In recent years, cities have deployed a number of technologies to become smarter and to run more efficiently. Using sensors built into streetlights, for example, Barcelona is able to keep an eye on the amount of rainfall in a given area to ensure the sprinkler systems only run when needed. In Copenhagen, the driverless metro trains will soon respond to demand in real time thanks to IoT sensors in stations that analyze demand data for various rail services, helping the city to improve service while saving on energy and operational costs. These types of technologies are only some of the innovative solutions being adopted by smart cities today, enabling the gathering of an enormous amount of information.

One of the most under-used sources of data available to cities today is video. Thanks to innovations in video analytics, this already abundant source of data can often be used to do everything, from analyzing traffic situations to automatically alerting the police and firefighters when there are public safety incidents that need attention.

There is no shortage of data available to decision makers, but one of the challenges is actually determining how to filter through all the available data and use it in the most beneficial way. The more data shared across internal agencies and organizations, as well as with local businesses and non profits, the more room there will be for innovation to take place, and the more effective cities can be with the resources they have. Cities must learn from each other to avoid making similar mistakes that could hinder progress, and to effectively create the future they seek.

In 2016, Columbus, Ohio was granted significant funding by the government after winning the Smart City Challenge, a contest held by the U.S. Department of Transportation to improve transportation systems states. Ohio has since become a case study for other regions interested in improving their mobility systems and instituting sustainable transportation.

Smart cities can also help other cities that have not added significant IoT capabilities. Cities that are still learning how to adapt to emerging technologies will benefit from the best practices of cities that have already implemented them. This will allow a greater number of communities to work toward solving challenges that can have positive implications for society as a whole.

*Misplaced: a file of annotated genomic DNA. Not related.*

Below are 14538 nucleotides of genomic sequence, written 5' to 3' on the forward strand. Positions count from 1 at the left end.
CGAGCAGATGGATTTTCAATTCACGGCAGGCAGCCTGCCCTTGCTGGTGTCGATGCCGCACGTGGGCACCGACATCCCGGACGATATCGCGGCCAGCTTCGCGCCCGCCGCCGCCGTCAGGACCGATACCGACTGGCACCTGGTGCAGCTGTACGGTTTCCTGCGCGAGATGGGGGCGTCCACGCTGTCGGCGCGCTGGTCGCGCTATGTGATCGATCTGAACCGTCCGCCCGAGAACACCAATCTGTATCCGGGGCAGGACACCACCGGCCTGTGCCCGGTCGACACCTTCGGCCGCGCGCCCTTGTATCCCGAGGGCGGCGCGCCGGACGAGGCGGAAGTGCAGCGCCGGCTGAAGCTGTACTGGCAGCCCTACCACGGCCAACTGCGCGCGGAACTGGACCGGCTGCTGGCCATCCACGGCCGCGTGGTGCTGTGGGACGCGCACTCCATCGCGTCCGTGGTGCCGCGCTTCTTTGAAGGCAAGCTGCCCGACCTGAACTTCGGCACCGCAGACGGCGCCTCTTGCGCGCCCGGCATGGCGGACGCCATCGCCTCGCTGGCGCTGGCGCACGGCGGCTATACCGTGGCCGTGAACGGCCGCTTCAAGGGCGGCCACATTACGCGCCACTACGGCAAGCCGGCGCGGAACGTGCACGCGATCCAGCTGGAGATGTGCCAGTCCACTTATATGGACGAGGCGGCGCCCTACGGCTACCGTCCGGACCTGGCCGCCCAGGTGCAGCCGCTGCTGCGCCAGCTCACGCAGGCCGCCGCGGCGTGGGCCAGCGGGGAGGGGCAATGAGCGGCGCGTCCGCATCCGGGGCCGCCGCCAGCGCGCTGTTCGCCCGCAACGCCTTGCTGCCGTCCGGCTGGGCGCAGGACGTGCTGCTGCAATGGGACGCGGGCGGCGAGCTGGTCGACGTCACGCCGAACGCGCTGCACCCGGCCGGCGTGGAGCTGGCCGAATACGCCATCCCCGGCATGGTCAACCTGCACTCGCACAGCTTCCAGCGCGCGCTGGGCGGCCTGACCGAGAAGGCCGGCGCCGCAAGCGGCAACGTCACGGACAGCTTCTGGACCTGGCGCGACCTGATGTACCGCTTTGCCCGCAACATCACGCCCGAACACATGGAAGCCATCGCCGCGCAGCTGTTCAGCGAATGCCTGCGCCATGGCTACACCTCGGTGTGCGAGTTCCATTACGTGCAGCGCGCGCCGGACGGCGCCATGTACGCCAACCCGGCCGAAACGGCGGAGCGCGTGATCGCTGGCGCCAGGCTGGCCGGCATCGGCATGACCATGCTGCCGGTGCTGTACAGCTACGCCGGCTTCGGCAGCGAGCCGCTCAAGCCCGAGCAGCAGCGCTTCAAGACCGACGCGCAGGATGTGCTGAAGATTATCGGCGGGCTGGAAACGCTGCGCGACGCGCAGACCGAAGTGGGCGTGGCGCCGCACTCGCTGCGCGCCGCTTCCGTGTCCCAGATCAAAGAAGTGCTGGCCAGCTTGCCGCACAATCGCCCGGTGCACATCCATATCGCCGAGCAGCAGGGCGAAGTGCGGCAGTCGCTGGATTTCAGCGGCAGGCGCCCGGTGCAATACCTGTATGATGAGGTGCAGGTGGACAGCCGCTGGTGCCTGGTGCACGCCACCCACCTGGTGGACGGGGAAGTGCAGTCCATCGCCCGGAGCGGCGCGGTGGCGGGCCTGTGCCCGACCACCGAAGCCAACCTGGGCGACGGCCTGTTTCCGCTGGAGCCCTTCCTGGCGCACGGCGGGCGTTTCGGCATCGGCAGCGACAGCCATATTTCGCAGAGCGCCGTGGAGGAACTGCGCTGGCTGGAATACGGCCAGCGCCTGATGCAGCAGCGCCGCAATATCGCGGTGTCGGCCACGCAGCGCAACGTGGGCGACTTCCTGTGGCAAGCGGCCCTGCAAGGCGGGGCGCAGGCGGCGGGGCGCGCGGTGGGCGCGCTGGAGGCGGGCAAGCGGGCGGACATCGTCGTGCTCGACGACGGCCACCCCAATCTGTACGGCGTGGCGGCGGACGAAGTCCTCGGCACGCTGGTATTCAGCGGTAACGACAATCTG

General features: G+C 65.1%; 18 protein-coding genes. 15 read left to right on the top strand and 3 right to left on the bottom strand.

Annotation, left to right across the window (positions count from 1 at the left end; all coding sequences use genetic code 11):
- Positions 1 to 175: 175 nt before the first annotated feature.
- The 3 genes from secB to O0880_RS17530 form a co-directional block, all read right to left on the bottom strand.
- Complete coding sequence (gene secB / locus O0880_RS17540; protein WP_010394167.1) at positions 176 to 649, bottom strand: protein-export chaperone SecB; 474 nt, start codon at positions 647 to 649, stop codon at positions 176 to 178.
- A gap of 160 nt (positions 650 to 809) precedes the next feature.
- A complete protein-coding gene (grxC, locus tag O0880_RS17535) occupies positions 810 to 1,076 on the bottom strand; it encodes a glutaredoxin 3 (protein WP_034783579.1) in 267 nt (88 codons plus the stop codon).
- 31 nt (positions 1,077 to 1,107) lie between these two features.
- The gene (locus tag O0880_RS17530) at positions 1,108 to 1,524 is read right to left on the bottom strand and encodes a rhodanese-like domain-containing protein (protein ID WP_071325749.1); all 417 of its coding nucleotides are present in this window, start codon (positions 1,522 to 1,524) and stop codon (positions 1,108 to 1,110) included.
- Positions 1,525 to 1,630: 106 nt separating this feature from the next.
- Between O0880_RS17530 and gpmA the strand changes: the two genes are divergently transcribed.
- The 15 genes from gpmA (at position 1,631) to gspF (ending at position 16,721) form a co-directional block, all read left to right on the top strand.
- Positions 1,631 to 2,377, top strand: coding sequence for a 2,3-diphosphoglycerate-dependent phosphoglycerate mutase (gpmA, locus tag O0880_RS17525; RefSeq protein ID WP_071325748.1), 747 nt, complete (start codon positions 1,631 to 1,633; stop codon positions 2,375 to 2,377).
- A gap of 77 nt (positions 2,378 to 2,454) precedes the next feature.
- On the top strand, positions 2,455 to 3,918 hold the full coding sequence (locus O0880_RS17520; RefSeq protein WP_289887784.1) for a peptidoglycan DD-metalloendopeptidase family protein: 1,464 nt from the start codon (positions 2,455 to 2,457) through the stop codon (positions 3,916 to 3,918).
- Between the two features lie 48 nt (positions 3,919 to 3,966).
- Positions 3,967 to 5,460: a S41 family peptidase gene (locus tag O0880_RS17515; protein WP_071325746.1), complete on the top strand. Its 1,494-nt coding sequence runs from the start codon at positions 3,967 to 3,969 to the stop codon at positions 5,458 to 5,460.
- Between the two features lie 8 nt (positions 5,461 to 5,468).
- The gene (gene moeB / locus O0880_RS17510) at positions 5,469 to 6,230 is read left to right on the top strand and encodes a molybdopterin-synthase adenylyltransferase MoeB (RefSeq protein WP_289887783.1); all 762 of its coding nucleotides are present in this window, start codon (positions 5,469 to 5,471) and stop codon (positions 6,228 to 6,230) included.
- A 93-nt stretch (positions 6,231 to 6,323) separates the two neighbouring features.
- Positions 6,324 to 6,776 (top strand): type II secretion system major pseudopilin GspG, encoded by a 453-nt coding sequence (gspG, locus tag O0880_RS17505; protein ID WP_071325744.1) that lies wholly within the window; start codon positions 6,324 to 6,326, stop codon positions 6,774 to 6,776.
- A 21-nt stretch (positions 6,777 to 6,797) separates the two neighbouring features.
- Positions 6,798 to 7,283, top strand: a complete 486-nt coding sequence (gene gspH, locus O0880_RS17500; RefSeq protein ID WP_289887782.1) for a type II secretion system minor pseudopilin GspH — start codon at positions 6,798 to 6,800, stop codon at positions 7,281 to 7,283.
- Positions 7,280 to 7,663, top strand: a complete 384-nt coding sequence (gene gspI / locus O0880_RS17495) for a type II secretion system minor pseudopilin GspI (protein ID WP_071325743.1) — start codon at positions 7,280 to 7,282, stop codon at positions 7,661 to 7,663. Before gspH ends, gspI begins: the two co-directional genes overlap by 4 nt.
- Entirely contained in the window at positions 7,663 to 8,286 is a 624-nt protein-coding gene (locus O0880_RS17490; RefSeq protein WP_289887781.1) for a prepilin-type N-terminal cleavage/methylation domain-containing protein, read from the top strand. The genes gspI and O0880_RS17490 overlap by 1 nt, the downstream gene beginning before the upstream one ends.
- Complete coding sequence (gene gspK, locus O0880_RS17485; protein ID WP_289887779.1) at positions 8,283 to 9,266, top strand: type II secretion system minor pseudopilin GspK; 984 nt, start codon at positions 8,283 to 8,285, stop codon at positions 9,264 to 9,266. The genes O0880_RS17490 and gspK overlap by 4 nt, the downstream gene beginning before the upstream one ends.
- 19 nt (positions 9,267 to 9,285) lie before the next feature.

Smart cities are learning how to become “smarter” every day. Working together, they are now poised to solve some of society’s greatest challenges. The more cities we have working toward the greater good, the more resilient and prosperous our increasingly global civilization will be as a whole.

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HP launches military-grade VR backpack aimed at professionals

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HP has announced another virtual reality backpack, this time aimed at professionals and the military.

The Z VR Backpack shares design similarities with the Omen X Compact Desktop, announced two months ago, but HP has swapped the gamer look for a rugged exterior and improved the performance.

See Also: HTC launches standalone Vive VR headset in China

The backpack comes with the Nvidia Quadro P5200 with 16GB of video memory, Intel Core i7 vPro processor, and 32GB of dual-channel DDR4 RAM. Customers can choose between the HTC Vive VR, HP Windows Mixed Reality headset, or the Oculus Rift.

To make the Z VR more appealing to professionals, HP has optimized the software for standard VR engines and installed Windows 10 Pro. The backpack has been design to be light, easy to wear, and meet the military grade standard for drop, dust, and water resistance.

The Z VR won’t come cheap, at $ 3,299 without a headset.

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HP, along with Autodesk, Epic Games, Fusion, HTC, Launch Forth and Technicolor, is working on a Mars Home Planet project to show the Z VR performance. The project will simulate a one-million person colony, with the team building the required infrastructure to maintain and grow the colony.